The Changing Face of Pediatric Ulcerative Colitis: A Population-based Cohort Study

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Abstract

Objectives:

The aims of this retrospective study were to describe ulcerative colitis (UC) phenotype at diagnosis and follow-up and to identify possible predictors of severe disease course.

Methods:

This was a retrospective, single-center study. We reviewed the charts of patients with UC diagnosed between 2 and 18 years at our referral center from January 2007 to January 2016. Laboratory and clinical features at diagnosis, such as disease extent, atypical phenotypes, extraintestinal manifestations, and therapies, and pattern changes during the follow-up, including relapse rate, disease extension, and the cumulative risk for colectomy were collected.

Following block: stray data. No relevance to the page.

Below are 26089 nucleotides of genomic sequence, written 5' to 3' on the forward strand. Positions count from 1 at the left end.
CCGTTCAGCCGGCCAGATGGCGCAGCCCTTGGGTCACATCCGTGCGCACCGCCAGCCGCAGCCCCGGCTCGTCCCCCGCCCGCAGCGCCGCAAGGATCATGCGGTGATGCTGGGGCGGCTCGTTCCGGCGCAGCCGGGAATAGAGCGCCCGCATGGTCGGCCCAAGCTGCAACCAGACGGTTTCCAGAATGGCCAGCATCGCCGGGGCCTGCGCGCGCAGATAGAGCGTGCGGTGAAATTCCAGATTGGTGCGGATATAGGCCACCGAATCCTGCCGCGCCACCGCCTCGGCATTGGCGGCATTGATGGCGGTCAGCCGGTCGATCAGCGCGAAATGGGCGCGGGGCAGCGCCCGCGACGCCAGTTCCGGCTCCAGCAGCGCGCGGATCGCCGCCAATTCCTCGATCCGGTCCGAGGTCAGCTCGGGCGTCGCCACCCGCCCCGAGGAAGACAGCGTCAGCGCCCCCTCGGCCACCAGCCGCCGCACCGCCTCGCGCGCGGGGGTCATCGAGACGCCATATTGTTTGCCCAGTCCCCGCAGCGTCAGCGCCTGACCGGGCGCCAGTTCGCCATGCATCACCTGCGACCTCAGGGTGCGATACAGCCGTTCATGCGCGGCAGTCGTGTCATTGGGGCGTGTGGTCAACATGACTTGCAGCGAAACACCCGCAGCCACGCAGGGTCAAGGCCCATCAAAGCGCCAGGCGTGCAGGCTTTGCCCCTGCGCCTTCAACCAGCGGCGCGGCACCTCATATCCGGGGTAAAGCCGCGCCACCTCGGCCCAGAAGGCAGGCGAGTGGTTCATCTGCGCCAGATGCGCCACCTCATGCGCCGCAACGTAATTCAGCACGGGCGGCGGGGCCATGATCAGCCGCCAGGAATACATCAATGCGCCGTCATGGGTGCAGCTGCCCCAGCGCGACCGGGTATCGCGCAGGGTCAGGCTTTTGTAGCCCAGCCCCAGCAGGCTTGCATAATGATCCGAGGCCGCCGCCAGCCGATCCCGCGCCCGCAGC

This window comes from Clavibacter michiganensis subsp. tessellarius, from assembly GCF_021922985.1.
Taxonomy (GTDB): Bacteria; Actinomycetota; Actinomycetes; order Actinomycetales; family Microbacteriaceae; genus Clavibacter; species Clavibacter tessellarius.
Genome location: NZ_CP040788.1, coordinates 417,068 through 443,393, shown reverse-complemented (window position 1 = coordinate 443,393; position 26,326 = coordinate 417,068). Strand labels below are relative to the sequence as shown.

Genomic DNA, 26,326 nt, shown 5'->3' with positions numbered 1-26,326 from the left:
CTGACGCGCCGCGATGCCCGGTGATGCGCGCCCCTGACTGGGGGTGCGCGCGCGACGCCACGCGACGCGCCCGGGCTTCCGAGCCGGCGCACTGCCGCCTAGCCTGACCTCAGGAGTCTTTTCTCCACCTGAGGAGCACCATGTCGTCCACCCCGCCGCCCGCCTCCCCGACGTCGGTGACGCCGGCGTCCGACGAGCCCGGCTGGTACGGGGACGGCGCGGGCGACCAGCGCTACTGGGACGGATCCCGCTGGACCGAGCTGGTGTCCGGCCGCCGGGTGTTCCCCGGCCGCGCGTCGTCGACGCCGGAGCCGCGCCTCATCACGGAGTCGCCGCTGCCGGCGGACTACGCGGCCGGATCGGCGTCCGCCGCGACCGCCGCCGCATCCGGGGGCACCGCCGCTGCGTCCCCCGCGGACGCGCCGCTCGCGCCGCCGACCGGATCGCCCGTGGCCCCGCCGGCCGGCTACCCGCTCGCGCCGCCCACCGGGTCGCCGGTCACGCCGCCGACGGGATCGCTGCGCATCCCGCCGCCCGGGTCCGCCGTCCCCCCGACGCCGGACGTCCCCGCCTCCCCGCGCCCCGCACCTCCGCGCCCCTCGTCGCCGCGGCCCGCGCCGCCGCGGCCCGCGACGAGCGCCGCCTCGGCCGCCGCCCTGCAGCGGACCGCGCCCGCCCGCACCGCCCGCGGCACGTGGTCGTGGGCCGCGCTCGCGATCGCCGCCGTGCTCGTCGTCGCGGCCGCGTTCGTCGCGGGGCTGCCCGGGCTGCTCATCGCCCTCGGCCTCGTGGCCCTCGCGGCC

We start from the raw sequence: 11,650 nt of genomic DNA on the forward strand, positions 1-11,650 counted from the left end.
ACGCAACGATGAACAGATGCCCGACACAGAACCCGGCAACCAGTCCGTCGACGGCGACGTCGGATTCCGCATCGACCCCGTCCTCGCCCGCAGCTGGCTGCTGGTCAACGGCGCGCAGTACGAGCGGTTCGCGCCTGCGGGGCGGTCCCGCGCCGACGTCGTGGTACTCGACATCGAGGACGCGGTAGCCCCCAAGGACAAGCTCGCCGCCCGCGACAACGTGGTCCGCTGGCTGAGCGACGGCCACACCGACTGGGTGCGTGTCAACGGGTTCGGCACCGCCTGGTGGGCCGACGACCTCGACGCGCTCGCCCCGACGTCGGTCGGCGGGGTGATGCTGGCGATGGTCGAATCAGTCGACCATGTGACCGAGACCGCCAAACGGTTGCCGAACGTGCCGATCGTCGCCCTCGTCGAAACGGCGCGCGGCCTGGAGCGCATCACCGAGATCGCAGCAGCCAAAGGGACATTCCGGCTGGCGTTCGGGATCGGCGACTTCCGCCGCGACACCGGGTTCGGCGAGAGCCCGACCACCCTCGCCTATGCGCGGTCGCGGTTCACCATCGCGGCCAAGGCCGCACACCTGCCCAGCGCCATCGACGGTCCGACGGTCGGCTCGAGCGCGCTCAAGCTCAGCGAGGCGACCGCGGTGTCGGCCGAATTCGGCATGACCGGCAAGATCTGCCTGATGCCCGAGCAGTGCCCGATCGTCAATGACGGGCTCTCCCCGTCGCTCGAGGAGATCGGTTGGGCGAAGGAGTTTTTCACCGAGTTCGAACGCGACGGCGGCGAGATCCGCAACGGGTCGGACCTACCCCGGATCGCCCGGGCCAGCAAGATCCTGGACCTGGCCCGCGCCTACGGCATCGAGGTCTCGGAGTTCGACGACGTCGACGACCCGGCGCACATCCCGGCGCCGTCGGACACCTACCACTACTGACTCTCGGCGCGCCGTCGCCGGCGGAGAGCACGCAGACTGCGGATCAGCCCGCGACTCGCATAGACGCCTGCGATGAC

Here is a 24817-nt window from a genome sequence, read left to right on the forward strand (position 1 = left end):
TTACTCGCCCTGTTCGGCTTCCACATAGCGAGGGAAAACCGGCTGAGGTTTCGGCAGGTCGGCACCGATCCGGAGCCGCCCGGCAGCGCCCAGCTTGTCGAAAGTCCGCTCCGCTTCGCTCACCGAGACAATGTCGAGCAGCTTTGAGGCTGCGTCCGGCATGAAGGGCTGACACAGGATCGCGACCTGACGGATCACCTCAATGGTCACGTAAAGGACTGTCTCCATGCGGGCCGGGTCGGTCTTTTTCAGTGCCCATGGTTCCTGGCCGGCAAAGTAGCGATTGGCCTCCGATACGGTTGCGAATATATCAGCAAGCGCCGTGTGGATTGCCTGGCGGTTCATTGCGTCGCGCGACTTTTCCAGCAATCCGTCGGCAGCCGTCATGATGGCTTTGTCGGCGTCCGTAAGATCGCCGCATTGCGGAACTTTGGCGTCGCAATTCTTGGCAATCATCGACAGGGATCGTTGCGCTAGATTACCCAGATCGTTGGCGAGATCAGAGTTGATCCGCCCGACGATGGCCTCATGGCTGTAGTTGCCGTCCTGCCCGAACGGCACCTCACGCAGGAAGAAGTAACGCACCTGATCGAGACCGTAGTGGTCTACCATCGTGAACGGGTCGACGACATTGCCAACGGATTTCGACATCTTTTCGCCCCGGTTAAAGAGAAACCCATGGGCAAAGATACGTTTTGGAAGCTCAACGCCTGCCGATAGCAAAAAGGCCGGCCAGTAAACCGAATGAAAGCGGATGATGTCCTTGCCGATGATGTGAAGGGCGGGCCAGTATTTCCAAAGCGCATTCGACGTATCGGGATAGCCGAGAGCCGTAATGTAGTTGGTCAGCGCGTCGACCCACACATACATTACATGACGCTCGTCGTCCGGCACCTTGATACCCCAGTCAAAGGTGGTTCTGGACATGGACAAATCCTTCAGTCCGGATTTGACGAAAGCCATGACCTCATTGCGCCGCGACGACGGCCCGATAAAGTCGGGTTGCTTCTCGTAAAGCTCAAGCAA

Results:

One hundred eleven patients were enrolled. Atypical phenotypes were identified at diagnosis in 55 out of 111 patients (49.5%). Extraintestinal manifestations were detected in 16 out of 111 (14.4%) at the diagnosis. During the follow-up 60 out of 111 (54%) patients needed to start azathioprine, 9 out of 111 (8.1%) patients started biologic therapy and 10 out of 111 (patients underwent surgery, resulting in a cumulative risk of 8% at 5 years and 16% at 10 years. Steroid refractoriness (hazard ratio: 13.9) and starting of biologic therapy (hazard ratio: 25.3) represented the best predictors for surgery. The cumulative probability of first relapse was 47% at 6 months and 63% at 1 year. Disease extension was reported in 21 out of 70 patients (30%).

Conclusion:

Pediatric UC is associated with a severe phenotype and a high percentage of atypical features. Surgery rate seems to be decreased from early reports.

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